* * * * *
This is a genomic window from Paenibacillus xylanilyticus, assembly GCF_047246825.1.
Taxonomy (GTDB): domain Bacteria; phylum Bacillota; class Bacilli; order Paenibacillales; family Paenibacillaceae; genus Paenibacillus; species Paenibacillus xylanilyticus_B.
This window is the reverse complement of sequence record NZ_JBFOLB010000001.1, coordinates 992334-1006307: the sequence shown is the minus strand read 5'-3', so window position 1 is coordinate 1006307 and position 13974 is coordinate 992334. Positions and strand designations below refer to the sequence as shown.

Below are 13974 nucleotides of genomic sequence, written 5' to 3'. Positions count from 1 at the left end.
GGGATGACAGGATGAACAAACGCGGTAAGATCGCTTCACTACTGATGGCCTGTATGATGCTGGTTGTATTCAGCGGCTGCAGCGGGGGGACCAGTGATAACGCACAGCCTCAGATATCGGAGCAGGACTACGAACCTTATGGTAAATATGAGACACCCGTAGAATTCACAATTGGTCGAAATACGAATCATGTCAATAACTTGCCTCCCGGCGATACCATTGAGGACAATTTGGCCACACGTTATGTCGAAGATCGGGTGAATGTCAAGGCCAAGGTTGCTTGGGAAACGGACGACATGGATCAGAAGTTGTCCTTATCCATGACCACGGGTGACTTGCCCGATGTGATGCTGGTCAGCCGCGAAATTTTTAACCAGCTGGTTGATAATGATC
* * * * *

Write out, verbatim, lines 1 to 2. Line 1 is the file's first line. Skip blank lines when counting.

This is a genomic window from Paenibacillus xylanilyticus, assembly GCF_047246825.1.
Taxonomy (GTDB): domain Bacteria; phylum Bacillota; class Bacilli; order Paenibacillales; family Paenibacillaceae; genus Paenibacillus; species Paenibacillus xylanilyticus_B.